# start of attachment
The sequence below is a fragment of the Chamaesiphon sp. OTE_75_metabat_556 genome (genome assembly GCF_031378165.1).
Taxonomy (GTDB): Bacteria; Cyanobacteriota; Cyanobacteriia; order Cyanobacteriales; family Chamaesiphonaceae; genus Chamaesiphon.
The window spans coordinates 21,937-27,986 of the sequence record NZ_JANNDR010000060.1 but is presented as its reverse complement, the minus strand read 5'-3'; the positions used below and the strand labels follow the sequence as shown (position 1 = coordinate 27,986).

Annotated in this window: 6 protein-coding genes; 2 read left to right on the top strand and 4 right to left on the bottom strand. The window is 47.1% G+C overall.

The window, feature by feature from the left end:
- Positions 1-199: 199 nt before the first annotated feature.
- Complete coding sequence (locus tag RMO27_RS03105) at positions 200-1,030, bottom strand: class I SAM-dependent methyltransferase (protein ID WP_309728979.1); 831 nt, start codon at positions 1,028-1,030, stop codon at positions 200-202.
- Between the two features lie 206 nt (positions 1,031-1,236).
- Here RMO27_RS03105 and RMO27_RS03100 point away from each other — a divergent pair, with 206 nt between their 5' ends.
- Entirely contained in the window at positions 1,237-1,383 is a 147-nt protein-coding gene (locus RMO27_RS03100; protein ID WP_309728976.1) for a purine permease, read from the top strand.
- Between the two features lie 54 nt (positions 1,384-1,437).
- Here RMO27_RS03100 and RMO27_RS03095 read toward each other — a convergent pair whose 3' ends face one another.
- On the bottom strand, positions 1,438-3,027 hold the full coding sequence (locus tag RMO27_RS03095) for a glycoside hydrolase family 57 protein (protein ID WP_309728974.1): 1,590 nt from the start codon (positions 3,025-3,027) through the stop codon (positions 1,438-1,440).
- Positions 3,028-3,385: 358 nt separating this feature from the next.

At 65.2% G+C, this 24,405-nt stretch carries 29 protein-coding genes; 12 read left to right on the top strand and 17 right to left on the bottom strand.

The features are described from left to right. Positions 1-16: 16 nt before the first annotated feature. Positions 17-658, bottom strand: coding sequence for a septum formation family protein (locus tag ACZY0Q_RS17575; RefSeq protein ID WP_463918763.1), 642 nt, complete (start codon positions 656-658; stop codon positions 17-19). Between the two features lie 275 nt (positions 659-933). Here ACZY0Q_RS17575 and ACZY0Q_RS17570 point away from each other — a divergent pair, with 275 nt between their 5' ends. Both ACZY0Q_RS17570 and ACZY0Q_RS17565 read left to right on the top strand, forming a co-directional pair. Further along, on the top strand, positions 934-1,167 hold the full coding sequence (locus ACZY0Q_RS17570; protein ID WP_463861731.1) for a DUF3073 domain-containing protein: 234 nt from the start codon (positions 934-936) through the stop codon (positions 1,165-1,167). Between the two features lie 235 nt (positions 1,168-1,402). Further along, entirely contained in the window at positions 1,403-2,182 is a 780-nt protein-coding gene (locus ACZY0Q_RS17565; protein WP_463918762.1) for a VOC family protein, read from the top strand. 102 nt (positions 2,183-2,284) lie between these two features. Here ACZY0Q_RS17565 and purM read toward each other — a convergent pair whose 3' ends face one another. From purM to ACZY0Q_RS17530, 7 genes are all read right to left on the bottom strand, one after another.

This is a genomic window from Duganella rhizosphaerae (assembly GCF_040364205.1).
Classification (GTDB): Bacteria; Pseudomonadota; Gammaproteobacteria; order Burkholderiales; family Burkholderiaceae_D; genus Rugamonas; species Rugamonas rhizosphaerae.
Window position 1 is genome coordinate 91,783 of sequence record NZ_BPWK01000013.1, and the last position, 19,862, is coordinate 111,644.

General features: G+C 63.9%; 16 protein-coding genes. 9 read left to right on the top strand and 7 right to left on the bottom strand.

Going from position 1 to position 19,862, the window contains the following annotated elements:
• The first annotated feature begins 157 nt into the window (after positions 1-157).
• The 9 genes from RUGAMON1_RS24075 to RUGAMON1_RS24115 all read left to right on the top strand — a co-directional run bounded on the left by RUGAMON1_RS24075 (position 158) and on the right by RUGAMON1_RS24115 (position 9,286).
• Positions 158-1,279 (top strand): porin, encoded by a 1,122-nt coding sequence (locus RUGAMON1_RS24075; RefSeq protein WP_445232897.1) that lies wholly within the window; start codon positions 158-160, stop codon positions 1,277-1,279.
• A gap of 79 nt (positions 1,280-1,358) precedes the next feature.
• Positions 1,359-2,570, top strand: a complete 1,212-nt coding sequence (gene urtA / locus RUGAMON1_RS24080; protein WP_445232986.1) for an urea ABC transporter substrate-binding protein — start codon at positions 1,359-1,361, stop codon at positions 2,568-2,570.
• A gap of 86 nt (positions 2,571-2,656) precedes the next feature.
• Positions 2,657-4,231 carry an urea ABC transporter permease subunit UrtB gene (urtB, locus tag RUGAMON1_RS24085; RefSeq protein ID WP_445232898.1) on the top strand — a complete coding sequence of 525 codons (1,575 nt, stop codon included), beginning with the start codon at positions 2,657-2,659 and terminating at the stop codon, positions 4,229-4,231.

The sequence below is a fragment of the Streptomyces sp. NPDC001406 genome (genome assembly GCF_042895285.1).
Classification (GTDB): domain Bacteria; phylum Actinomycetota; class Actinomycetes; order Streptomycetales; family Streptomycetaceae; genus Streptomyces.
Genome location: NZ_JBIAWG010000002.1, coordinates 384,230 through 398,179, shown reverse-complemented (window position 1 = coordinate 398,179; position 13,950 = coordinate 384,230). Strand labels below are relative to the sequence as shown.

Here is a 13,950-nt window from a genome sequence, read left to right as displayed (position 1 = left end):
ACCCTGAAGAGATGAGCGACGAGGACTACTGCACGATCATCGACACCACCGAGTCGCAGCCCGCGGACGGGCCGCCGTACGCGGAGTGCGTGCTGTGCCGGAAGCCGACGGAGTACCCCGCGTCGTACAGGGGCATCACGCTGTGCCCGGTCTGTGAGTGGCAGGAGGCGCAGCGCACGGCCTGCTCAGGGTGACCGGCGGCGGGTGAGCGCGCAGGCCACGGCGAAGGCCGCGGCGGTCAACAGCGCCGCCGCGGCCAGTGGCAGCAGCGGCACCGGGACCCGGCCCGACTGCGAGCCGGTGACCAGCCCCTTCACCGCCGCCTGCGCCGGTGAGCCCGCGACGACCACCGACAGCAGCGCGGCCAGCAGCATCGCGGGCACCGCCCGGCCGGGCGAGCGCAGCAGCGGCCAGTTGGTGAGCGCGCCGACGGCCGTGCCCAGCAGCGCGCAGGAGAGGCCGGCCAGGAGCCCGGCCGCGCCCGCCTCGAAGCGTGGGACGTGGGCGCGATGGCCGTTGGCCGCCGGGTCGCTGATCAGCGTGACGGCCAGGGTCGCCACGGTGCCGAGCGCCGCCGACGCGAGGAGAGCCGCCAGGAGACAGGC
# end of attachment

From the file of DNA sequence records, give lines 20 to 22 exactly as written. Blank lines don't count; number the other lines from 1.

General features: G+C 63.9%; 16 protein-coding genes. 9 read left to right on the top strand and 7 right to left on the bottom strand.

Going from position 1 to position 19,862, the window contains the following annotated elements:
• The first annotated feature begins 157 nt into the window (after positions 1-157).